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Changes in religious beliefs and the relation of religiosity to posttraumatic stress and life satisfaction after a natural disaster.

https://arctichealth.org/en/permalink/ahliterature141795
Source
Soc Psychiatry Psychiatr Epidemiol. 2011 Oct;46(10):1027-32
Publication Type
Article
Date
Oct-2011
Author
Ajmal Hussain
Lars Weisaeth
Trond Heir
Author Affiliation
Norwegian Centre for Violence and Traumatic Stress Studies, Oslo, Norway. ajmal.hussain@nkvts.unirand.no
Source
Soc Psychiatry Psychiatr Epidemiol. 2011 Oct;46(10):1027-32
Date
Oct-2011
Language
English
Publication Type
Article
Keywords
Adult
Disasters
Female
Humans
Male
Norway
Personal Satisfaction
Religion
Spirituality
Stress Disorders, Post-Traumatic
Tsunamis
Abstract
To study changes in religious beliefs and predictors of such changes in a community sample exposed to a natural disaster, and to investigate whether religiosity was linked to post-disaster mental distress or life satisfaction.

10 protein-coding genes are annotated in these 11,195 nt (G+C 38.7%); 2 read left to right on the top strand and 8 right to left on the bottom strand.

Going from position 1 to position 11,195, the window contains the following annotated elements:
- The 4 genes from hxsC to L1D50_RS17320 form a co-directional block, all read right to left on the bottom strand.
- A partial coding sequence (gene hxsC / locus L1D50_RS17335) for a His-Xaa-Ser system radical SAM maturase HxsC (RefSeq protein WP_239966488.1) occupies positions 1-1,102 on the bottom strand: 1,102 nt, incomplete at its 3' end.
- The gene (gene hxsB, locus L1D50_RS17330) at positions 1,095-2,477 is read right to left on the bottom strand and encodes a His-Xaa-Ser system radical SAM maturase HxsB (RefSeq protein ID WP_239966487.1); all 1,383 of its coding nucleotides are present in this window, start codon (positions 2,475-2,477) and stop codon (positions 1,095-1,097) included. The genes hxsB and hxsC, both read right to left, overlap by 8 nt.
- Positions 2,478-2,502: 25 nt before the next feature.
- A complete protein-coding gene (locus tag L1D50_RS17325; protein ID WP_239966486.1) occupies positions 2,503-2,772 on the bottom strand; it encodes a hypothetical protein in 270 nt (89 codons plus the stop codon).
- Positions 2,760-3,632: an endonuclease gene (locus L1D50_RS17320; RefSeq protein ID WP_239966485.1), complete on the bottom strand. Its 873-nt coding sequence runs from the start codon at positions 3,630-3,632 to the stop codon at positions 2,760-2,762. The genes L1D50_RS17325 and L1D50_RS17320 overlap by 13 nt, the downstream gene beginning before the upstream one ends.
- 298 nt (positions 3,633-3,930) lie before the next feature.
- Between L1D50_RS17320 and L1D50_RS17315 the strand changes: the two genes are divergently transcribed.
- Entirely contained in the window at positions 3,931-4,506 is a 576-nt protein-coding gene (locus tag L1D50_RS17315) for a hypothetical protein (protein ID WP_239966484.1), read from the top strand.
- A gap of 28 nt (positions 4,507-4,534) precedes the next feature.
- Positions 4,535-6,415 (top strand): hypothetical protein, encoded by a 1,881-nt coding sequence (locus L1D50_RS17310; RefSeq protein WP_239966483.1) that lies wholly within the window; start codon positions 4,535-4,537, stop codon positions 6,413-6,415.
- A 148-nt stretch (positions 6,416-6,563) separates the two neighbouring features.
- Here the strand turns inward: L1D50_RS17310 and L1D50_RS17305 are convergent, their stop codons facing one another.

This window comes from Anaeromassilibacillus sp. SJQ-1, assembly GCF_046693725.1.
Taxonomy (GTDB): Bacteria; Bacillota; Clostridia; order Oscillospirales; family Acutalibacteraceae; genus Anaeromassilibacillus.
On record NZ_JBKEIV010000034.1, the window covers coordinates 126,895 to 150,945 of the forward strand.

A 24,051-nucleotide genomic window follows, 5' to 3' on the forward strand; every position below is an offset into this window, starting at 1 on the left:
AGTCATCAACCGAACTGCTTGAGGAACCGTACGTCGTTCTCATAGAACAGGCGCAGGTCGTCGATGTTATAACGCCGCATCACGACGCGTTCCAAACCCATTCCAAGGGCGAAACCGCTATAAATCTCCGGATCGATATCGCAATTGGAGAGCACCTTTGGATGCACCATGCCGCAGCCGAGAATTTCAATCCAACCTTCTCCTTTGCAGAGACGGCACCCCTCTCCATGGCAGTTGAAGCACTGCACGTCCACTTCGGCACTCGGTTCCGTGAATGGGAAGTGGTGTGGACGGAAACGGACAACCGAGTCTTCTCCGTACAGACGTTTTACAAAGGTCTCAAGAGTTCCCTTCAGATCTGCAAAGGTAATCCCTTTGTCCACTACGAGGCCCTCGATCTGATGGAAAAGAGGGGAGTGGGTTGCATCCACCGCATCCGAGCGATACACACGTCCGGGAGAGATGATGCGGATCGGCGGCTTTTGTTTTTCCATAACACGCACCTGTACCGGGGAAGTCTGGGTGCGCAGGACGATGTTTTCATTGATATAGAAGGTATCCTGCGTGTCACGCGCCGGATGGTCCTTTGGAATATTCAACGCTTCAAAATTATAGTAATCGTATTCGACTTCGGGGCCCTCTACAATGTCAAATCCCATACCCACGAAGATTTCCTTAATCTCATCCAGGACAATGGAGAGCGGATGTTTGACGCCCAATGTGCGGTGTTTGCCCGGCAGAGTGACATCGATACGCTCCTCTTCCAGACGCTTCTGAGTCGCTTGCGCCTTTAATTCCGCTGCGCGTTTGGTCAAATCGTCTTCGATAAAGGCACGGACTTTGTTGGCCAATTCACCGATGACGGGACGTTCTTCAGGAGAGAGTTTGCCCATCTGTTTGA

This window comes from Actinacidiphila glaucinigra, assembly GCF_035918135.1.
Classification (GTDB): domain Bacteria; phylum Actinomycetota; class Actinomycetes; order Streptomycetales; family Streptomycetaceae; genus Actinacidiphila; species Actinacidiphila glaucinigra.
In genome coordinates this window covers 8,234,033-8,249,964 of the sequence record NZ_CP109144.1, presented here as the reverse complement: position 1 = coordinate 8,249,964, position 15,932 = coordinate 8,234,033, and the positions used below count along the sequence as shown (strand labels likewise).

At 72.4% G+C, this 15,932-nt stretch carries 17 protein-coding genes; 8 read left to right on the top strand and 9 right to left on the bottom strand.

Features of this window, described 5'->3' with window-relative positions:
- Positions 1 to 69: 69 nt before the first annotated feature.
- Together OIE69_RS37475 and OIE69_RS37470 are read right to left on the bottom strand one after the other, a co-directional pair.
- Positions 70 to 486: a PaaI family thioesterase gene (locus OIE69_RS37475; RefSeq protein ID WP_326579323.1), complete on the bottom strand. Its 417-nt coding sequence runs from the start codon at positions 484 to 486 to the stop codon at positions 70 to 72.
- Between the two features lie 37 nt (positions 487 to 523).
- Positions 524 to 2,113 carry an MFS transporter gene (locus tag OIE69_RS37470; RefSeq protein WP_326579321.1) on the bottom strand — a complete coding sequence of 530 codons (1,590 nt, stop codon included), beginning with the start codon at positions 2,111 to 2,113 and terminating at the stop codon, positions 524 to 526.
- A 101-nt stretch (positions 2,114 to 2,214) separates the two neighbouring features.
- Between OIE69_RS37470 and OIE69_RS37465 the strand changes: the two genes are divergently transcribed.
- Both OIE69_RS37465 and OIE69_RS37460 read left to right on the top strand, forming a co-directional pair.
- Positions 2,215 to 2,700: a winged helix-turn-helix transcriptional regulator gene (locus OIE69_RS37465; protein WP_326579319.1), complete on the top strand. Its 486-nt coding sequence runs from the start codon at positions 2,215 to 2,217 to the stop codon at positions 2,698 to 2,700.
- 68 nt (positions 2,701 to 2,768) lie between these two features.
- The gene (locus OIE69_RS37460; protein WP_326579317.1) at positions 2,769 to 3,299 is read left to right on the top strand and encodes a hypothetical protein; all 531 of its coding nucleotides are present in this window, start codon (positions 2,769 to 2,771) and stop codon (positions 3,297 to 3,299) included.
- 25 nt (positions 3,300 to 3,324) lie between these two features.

An adult population of 1,180 Norwegian tourists who experienced the 2004 tsunami was surveyed by a postal questionnaire 2 years after the disaster. Data included religiosity, disaster exposure, general psychopathology, posttraumatic stress and life satisfaction.
Among the respondents, 8% reported strengthening and 5% reported weakening of their religious beliefs. Strengthening was associated with pre-tsunami mental health problems (OR: 1.82, 95% CI: 1.12-2.95) and posttraumatic stress (OR: 1.62, 95% CI: 1.22-2.16). Weakening was associated with younger age (OR: 0.98, 95% CI: 0.96-1.00) and posttraumatic stress (OR: 1.72, 95% CI: 1.23-2.41). Two years after the tsunami, 11% of the sample considered themselves to be positively religious. There were no significant differences in posttraumatic stress, general psychopathology or life satisfaction between religious and non-religious groups.
Religion did not play an important role in the lives of Norwegian tsunami survivors in general. Respondents who had the greatest disaster exposure were more likely to report changes in religious beliefs in both directions. Religious beliefs did not prevent post-disaster long-term mental distress, and religiosity was not related to higher levels of life satisfaction.
Notes
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PubMed ID
20676883 View in PubMed
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